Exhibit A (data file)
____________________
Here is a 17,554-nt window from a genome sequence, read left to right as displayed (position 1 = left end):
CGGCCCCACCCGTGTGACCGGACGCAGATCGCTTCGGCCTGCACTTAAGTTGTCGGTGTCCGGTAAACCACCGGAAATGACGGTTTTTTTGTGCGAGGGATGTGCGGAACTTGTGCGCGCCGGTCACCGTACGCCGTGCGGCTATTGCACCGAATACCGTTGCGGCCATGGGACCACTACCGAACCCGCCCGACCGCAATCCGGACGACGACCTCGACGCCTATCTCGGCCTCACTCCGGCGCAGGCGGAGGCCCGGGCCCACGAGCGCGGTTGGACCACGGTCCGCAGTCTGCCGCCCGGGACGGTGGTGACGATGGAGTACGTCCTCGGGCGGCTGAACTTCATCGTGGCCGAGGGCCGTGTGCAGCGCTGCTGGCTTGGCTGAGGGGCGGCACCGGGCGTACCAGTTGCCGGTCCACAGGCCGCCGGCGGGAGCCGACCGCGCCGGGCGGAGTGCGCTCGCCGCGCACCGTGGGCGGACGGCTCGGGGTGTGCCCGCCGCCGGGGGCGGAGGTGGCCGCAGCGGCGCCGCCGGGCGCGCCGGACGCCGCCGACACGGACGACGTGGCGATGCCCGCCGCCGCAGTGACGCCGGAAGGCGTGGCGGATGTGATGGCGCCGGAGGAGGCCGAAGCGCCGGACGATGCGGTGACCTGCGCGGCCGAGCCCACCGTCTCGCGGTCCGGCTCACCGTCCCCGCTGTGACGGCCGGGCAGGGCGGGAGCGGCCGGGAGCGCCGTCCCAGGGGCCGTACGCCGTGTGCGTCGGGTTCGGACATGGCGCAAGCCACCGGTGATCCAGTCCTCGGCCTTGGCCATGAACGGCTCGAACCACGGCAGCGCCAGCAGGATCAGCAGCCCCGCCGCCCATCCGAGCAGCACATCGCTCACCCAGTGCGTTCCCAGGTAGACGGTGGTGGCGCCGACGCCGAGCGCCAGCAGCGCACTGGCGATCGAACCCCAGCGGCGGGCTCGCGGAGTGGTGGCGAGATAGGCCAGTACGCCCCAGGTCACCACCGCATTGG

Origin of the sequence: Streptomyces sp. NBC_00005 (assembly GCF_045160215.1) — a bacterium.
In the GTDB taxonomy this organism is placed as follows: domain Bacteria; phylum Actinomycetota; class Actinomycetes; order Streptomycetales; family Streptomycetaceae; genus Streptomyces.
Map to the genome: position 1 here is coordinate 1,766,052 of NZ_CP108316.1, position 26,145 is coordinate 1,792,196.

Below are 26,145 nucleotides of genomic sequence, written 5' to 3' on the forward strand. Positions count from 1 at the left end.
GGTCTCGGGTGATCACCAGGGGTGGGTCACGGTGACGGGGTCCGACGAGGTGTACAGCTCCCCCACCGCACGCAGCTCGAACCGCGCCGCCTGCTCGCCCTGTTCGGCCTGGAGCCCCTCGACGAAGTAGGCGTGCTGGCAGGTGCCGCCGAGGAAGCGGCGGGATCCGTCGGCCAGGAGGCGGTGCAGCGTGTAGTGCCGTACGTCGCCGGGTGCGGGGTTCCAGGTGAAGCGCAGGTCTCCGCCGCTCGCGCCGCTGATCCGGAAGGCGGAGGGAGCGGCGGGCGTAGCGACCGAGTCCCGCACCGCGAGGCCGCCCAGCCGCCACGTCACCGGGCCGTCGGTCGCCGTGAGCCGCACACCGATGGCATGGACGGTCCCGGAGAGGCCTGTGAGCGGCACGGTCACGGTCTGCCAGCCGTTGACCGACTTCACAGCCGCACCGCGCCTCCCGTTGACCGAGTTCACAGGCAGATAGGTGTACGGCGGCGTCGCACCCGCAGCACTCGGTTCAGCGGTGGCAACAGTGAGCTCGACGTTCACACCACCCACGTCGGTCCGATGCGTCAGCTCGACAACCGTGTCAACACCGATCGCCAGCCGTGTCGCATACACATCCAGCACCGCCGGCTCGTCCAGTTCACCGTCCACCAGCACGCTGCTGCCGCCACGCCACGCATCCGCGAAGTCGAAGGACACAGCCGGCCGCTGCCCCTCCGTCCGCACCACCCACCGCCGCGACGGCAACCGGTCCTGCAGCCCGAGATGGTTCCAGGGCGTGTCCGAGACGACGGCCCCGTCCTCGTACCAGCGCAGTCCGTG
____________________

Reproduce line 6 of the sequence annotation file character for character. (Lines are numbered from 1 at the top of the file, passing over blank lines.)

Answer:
Below are 26,145 nucleotides of genomic sequence, written 5' to 3' on the forward strand. Positions count from 1 at the left end.